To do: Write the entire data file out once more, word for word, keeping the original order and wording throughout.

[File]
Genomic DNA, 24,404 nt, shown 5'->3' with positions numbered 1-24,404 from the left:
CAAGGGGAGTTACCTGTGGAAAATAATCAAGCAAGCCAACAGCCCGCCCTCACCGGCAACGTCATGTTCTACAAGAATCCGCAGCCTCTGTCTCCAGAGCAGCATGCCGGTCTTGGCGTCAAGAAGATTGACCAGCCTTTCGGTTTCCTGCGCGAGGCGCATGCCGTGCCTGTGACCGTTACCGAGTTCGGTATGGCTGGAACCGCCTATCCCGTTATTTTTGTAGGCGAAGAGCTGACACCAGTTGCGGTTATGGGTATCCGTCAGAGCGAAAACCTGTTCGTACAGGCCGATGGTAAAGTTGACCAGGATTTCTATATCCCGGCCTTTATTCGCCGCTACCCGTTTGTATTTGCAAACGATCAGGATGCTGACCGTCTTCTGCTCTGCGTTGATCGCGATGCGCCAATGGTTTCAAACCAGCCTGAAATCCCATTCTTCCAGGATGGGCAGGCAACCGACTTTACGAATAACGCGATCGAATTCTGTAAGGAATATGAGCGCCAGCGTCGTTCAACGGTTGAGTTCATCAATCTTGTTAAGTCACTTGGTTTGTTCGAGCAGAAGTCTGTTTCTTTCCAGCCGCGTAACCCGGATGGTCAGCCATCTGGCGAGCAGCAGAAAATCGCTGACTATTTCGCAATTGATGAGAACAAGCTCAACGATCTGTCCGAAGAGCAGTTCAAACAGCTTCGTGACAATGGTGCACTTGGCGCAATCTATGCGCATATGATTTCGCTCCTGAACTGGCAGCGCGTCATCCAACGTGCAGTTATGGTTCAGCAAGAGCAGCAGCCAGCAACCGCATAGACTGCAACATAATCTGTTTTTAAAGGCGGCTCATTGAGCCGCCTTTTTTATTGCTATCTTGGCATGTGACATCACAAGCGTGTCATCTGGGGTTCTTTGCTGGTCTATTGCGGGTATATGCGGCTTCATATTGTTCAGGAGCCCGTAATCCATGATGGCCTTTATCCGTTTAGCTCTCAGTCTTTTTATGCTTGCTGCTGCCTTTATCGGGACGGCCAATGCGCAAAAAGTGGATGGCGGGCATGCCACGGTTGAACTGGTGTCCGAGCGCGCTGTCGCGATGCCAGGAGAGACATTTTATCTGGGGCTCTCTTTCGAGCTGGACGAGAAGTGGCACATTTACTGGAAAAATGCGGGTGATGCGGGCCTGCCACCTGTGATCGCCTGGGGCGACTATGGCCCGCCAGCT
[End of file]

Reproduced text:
Genomic DNA, 24,404 nt, shown 5'->3' with positions numbered 1-24,404 from the left:
CAAGGGGAGTTACCTGTGGAAAATAATCAAGCAAGCCAACAGCCCGCCCTCACCGGCAACGTCATGTTCTACAAGAATCCGCAGCCTCTGTCTCCAGAGCAGCATGCCGGTCTTGGCGTCAAGAAGATTGACCAGCCTTTCGGTTTCCTGCGCGAGGCGCATGCCGTGCCTGTGACCGTTACCGAGTTCGGTATGGCTGGAACCGCCTATCCCGTTATTTTTGTAGGCGAAGAGCTGACACCAGTTGCGGTTATGGGTATCCGTCAGAGCGAAAACCTGTTCGTACAGGCCGATGGTAAAGTTGACCAGGATTTCTATATCCCGGCCTTTATTCGCCGCTACCCGTTTGTATTTGCAAACGATCAGGATGCTGACCGTCTTCTGCTCTGCGTTGATCGCGATGCGCCAATGGTTTCAAACCAGCCTGAAATCCCATTCTTCCAGGATGGGCAGGCAACCGACTTTACGAATAACGCGATCGAATTCTGTAAGGAATATGAGCGCCAGCGTCGTTCAACGGTTGAGTTCATCAATCTTGTTAAGTCACTTGGTTTGTTCGAGCAGAAGTCTGTTTCTTTCCAGCCGCGTAACCCGGATGGTCAGCCATCTGGCGAGCAGCAGAAAATCGCTGACTATTTCGCAATTGATGAGAACAAGCTCAACGATCTGTCCGAAGAGCAGTTCAAACAGCTTCGTGACAATGGTGCACTTGGCGCAATCTATGCGCATATGATTTCGCTCCTGAACTGGCAGCGCGTCATCCAACGTGCAGTTATGGTTCAGCAAGAGCAGCAGCCAGCAACCGCATAGACTGCAACATAATCTGTTTTTAAAGGCGGCTCATTGAGCCGCCTTTTTTATTGCTATCTTGGCATGTGACATCACAAGCGTGTCATCTGGGGTTCTTTGCTGGTCTATTGCGGGTATATGCGGCTTCATATTGTTCAGGAGCCCGTAATCCATGATGGCCTTTATCCGTTTAGCTCTCAGTCTTTTTATGCTTGCTGCTGCCTTTATCGGGACGGCCAATGCGCAAAAAGTGGATGGCGGGCATGCCACGGTTGAACTGGTGTCCGAGCGCGCTGTCGCGATGCCAGGAGAGACATTTTATCTGGGGCTCTCTTTCGAGCTGGACGAGAAGTGGCACATTTACTGGAAAAATGCGGGTGATGCGGGCCTGCCACCTGTGATCGCCTGGGGCGACTATGGCCCGCCAGCT